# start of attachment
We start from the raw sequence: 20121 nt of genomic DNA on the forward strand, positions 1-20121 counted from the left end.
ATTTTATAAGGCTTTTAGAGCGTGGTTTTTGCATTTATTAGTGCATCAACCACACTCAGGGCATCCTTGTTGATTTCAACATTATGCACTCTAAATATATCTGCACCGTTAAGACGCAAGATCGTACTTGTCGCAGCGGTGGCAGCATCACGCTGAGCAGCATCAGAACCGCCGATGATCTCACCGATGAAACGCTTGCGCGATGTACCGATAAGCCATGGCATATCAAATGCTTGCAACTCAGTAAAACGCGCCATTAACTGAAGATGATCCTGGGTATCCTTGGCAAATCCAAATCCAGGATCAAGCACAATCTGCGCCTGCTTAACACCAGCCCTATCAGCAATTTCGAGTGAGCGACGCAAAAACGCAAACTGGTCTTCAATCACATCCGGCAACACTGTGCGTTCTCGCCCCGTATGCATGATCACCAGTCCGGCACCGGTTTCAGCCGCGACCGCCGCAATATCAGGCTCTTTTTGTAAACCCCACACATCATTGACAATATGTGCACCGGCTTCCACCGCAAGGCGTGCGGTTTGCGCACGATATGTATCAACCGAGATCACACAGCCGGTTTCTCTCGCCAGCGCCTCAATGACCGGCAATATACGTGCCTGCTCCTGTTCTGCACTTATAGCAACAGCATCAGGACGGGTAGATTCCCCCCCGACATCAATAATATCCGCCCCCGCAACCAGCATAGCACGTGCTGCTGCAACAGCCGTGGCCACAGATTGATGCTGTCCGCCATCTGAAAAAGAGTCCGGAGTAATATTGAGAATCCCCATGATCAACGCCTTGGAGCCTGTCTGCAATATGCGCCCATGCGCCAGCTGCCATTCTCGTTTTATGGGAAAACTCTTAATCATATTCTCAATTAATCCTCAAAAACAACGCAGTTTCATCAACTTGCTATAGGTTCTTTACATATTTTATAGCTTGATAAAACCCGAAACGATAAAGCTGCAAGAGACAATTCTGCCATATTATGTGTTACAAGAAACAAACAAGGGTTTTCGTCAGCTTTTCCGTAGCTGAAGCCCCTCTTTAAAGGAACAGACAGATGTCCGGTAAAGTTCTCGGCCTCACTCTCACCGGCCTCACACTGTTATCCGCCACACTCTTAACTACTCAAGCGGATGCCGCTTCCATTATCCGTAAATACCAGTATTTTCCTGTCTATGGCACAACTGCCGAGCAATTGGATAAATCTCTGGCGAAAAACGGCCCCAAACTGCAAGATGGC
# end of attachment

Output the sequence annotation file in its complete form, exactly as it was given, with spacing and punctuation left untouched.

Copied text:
We start from the raw sequence: 20121 nt of genomic DNA on the forward strand, positions 1-20121 counted from the left end.
ATTTTATAAGGCTTTTAGAGCGTGGTTTTTGCATTTATTAGTGCATCAACCACACTCAGGGCATCCTTGTTGATTTCAACATTATGCACTCTAAATATATCTGCACCGTTAAGACGCAAGATCGTACTTGTCGCAGCGGTGGCAGCATCACGCTGAGCAGCATCAGAACCGCCGATGATCTCACCGATGAAACGCTTGCGCGATGTACCGATAAGCCATGGCATATCAAATGCTTGCAACTCAGTAAAACGCGCCATTAACTGAAGATGATCCTGGGTATCCTTGGCAAATCCAAATCCAGGATCAAGCACAATCTGCGCCTGCTTAACACCAGCCCTATCAGCAATTTCGAGTGAGCGACGCAAAAACGCAAACTGGTCTTCAATCACATCCGGCAACACTGTGCGTTCTCGCCCCGTATGCATGATCACCAGTCCGGCACCGGTTTCAGCCGCGACCGCCGCAATATCAGGCTCTTTTTGTAAACCCCACACATCATTGACAATATGTGCACCGGCTTCCACCGCAAGGCGTGCGGTTTGCGCACGATATGTATCAACCGAGATCACACAGCCGGTTTCTCTCGCCAGCGCCTCAATGACCGGCAATATACGTGCCTGCTCCTGTTCTGCACTTATAGCAACAGCATCAGGACGGGTAGATTCCCCCCCGACATCAATAATATCCGCCCCCGCAACCAGCATAGCACGTGCTGCTGCAACAGCCGTGGCCACAGATTGATGCTGTCCGCCATCTGAAAAAGAGTCCGGAGTAATATTGAGAATCCCCATGATCAACGCCTTGGAGCCTGTCTGCAATATGCGCCCATGCGCCAGCTGCCATTCTCGTTTTATGGGAAAACTCTTAATCATATTCTCAATTAATCCTCAAAAACAACGCAGTTTCATCAACTTGCTATAGGTTCTTTACATATTTTATAGCTTGATAAAACCCGAAACGATAAAGCTGCAAGAGACAATTCTGCCATATTATGTGTTACAAGAAACAAACAAGGGTTTTCGTCAGCTTTTCCGTAGCTGAAGCCCCTCTTTAAAGGAACAGACAGATGTCCGGTAAAGTTCTCGGCCTCACTCTCACCGGCCTCACACTGTTATCCGCCACACTCTTAACTACTCAAGCGGATGCCGCTTCCATTATCCGTAAATACCAGTATTTTCCTGTCTATGGCACAACTGCCGAGCAATTGGATAAATCTCTGGCGAAAAACGGCCCCAAACTGCAAGATGGC